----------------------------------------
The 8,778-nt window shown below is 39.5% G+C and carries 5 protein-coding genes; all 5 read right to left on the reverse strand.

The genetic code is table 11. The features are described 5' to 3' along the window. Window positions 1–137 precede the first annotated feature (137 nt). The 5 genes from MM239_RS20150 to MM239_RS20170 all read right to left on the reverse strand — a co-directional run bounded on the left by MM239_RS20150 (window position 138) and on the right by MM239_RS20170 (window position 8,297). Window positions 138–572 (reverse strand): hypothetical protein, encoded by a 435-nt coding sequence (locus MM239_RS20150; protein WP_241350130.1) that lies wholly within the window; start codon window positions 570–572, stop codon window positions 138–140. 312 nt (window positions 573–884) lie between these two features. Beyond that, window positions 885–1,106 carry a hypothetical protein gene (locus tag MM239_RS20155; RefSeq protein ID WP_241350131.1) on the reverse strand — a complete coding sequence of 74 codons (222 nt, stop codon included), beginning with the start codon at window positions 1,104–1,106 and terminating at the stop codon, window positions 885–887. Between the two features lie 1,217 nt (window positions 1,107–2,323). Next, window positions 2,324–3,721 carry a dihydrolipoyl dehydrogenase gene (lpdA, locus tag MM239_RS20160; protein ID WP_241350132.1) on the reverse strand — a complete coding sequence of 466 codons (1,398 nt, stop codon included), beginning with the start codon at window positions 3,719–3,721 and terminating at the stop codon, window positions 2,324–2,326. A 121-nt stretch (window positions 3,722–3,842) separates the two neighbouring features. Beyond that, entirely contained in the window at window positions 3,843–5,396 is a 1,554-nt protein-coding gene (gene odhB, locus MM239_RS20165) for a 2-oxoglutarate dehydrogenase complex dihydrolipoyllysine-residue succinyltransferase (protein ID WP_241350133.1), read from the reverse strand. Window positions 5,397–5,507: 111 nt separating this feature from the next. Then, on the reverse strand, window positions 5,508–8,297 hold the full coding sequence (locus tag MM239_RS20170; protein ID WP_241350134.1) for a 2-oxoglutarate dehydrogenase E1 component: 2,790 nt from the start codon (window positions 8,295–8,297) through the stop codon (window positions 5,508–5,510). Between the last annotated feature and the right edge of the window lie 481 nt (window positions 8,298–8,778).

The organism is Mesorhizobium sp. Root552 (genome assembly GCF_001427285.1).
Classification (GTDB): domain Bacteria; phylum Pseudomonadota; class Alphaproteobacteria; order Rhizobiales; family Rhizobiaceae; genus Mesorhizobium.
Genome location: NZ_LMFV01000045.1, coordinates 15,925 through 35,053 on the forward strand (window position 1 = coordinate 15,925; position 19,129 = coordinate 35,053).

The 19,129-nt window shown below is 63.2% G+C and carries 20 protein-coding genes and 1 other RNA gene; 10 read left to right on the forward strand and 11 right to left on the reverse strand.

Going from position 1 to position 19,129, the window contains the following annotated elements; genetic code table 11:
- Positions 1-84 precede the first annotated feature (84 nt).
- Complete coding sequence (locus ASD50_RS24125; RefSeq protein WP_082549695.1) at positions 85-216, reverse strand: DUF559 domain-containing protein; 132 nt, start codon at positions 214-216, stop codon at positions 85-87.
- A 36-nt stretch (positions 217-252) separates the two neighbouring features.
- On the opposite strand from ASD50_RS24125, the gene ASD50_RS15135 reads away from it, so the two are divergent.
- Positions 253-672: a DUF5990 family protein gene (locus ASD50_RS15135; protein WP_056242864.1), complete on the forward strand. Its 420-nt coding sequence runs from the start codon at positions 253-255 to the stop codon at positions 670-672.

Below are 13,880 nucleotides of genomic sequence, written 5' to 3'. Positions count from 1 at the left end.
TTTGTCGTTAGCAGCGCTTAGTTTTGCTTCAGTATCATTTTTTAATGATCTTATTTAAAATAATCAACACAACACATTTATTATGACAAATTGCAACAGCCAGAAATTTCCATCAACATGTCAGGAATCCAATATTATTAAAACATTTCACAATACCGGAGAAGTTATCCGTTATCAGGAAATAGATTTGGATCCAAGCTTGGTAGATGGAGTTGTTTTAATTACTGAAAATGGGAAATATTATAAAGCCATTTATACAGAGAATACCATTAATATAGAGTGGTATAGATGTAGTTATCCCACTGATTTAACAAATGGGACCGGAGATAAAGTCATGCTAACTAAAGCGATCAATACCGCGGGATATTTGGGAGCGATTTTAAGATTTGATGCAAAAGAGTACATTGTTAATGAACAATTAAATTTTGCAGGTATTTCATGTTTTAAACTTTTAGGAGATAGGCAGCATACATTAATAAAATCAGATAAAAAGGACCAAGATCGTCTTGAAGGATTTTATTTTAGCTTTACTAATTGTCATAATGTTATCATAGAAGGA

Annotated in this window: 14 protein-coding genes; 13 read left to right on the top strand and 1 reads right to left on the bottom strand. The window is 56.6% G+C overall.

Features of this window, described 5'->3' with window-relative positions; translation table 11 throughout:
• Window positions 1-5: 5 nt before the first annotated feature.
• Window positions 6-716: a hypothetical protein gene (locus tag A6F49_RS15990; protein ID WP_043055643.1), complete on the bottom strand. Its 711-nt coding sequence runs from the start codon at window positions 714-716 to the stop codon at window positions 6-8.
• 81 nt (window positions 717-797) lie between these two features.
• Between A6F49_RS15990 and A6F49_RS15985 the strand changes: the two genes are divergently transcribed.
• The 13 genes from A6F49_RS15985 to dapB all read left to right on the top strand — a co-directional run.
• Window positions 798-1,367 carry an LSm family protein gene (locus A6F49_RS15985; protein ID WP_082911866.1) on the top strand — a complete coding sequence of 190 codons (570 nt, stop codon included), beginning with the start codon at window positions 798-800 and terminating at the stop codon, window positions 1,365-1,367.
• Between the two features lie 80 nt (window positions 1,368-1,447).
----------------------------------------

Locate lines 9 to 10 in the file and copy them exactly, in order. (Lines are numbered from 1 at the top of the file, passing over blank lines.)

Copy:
- Complete coding sequence (locus ASD50_RS24125; RefSeq protein WP_082549695.1) at positions 85-216, reverse strand: DUF559 domain-containing protein; 132 nt, start codon at positions 214-216, stop codon at positions 85-87.
- A 36-nt stretch (positions 217-252) separates the two neighbouring features.